Outlaw Gangs

Fleagle Gang (1920s) – The Fleagle Gang robbed banks and committed murder in Kansas, Colorado and California during the 1920s. They were found and executed or killed after robbing the First National Bank in Lamar, Colorado. More …

Flores-Daniel Gang (1856-1857) – Led by Juan Flores and Pancho Daniel, the gang raided southern California, stealing horses, cattle, and robbing travelers along the roadways, sometimes leaving their victims dead. See Article HERE.

High Fives Gang (1890’s) – Also referred to as the Christian Gang, led by “Black Jack” Will Christian and his brother, Bob, from Oklahoma, the gang operated in New Mexico and Arizona after the Christian brothers escaped from a Guthrie, Oklahoma jail in 1895.

Hole-in-the-Wall-Gang – Active in the 1880s-1890s in the Hole-in-the-Wall Pass of the Big Horn Mountains in Wyoming, the Hole-in-the-Wall Gang was not one organized gang of outlaws, but rather, was made up of several separate groups and individuals who made their hideouts within the pass in Johnson County, Wyoming. See Article HERE.

Henry Plummer

Henry Plummer

Innocents Gang – The Innocents were an alleged gang of outlaw road agents in Montana Territory who operated during the gold rush of the 1860s, preying on shipments and travelers carrying gold between Bannack and Virginia City.

James Gang (1879-1882) – Three years after the demise of the James-Younger Gang, when the Youngers were arrested in Northfield, Minnesota, Jesse James put together another group to continue on with his criminal career. The gang’s members were comprised of Jesse and Frank James, Ed Clell, brothers, Robert and Charley Ford, Bill Ryan, Dick Liddel, James “Windy Jim” Cummings, and brothers, Wood and Clarence Hite. With members coming and going during various crimes, the gang robbed banks, stagecoaches, and trains in Missouri, Kentucky, Iowa, Arkansas, Kansas, and West Virginia up until Bob Ford killed Jesse James on April 3, 1882.

James-Younger Gang (1866-1882) – After the Civil War, the James and Younger brothers hooked up, robbing banks, trains and stage coaches for ten years, becoming the most famous outlaw gang in America’s history. See Full Article HERE.

Jennings Gang (1897) – This short-lived gang operated only a few months making several failed train robbery attempts in 1897, before all were arrested or killed.  Comprised of Al and Frank Jennings, former Doolin Gang member, Little Dick West, and brothers Morris and Pat O’Malley, the short-lived gang operated only a few months making several failed train robbery attempts in 1897. After blowing up a railroad car that held a safe, and finding no “booty” for their efforts, they robbed the train passengers. A few weeks later, they robbed a store, making off with just $15. The Jennings and O’Malley brothers were soon arrested and sent to jail. Little Dick West remained on the “lamb” until the next year, when he was killed on April 8, 1898, by Deputy U.S. Marshals in Logan County, Oklahoma Territory.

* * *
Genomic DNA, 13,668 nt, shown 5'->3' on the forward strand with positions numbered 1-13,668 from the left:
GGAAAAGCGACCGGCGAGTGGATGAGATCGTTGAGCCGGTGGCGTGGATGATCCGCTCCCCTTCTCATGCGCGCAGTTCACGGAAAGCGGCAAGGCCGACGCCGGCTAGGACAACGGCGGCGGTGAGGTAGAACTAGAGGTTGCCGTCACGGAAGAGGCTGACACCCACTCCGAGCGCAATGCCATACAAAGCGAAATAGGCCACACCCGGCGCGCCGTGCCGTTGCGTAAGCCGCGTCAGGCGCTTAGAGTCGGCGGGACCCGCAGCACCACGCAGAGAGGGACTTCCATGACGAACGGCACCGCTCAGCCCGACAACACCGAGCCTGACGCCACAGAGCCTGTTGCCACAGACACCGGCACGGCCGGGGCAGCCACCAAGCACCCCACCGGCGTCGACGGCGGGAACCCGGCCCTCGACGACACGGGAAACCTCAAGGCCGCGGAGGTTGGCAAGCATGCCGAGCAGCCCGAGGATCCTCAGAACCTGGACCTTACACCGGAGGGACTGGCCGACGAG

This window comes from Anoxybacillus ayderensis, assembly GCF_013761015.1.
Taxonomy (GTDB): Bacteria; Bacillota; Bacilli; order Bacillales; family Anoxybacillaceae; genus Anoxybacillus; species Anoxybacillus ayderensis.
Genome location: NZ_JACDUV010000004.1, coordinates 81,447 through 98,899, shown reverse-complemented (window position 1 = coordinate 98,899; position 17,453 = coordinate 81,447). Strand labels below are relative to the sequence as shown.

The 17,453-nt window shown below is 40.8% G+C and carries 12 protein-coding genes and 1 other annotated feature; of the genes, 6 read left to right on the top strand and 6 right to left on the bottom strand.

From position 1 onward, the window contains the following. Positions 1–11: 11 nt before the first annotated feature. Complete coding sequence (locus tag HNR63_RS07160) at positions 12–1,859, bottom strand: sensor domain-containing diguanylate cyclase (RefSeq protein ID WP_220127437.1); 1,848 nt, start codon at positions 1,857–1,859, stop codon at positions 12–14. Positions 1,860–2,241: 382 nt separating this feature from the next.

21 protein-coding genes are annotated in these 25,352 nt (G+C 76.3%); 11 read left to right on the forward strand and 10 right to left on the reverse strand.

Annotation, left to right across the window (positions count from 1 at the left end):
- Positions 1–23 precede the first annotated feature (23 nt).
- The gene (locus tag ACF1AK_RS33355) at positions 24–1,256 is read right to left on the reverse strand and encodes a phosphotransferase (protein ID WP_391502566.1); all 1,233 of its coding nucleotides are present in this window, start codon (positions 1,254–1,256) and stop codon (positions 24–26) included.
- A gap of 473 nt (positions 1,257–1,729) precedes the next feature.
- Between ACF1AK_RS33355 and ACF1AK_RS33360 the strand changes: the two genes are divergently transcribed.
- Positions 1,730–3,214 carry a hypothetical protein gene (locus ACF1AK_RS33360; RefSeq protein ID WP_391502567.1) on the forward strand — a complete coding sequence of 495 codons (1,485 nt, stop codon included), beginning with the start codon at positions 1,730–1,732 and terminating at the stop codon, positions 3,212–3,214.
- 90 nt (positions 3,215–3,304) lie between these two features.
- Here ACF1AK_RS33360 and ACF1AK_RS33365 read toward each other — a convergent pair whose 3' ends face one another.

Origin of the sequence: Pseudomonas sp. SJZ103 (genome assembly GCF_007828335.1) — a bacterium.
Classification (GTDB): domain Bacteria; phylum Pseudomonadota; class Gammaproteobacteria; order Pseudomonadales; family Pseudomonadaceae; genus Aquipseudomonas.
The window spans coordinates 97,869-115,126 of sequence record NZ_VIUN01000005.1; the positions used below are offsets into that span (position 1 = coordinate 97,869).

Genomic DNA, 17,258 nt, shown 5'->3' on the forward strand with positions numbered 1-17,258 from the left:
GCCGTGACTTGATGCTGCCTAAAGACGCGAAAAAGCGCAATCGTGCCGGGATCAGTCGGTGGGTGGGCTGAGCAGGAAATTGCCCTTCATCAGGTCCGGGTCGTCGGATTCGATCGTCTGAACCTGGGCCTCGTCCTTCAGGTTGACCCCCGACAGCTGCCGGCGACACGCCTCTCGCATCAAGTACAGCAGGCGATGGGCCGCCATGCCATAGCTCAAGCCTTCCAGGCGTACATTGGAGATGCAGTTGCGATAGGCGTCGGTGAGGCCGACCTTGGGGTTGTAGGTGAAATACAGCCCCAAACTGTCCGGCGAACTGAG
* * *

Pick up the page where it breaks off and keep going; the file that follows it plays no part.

Jesse Evans Gang – The Boys (1872-1879) – Lead by Jesse Evans, this gang was actively involved in cattle rustling and armed robbery in New Mexico in the early 1870’s. See Article HERE.

Ketchum Gang (1896-1899) – Made up of a revolving list of members, the Ketchum Gang was led by Black Jack Ketchum. The gang robbed retail businesses, post offices and trains in New Mexico. See Article HERE.

John Kinney Gang (1870’s-1883) – Also known as the Rio Grande Posse, the Kinney Gang were successful cattle rustlers and hired gunmen in New Mexico, primarily operating in Dona Ana County in the early 1870’s. In 1877 they hired out to fight in the El Paso Salt War and the following year, made their guns available to the DolanMurphy faction in the Lincoln County War. Upon their arrival in Lincoln County, John Kinney was deputized by Sheriff George Peppin. With his gang acting as his posse, they were given the freedom to run rampant in the county. Once the “war” was over, most of the gang members returned to Dona Ana County and their profitable cattle rustling activities. However, a few of them remained and joined up with another gang called Selman’s Scouts. The Kinney Gang continued to flourish until leader John Kinney was arrested in April, 1883.  Convicted of cattle rustling, Kinney spent the next three years in prison, and by the time he was released his men had scattered.

Lee Gang (1885) – In the mid 1880’s, Cooke County, Texas, on the northern border of the Lone Star State, and the Chickasaw Nation just north in Indian Territory, were plagued by a gang of horse and livestock thieves led by James Lee and his brothers, Tom and Pink. See Full Article HERE.

David McCanles

David McCanles

McCanles Gang Led by David McCanles (or by some accounts, McCandless), this group of men were allegedly wanted for robbing banks and trains, cattle rustling, murder, and horse theft in the early 1860’s.

McCarty Gang (1892-1893) – The McCarty Gang was run by Tom McCarty, who was one of the first to introduce Butch Cassidy to the life of banditry. Tom was married to Teenie Christanson, sister to Willard Christianson, aka, Matt Warner. Somewhere around 1892, Tom, his brother, Bill, and brother-in-law, Matt Warner, held up a bank in Roslyn, Washington. When an angry crowd approached him, he opened fire, wounding two men. The next year, the McCarty brothers, along with their nephew, Fred McCarty robbed a bank in Delta, Colorado, in which, Tom shot a killed the cashier, A.T. Blachey. When citizens heard the gunfire, they rushed the bank and shot and killed Tom’s brother, Bill, and his nephew. Tom McCarty was able to escape and fled to Montana where he settled down and worked as a sheepherder. However, around 1900, he was killed in a gunfight in Bitteroot County.

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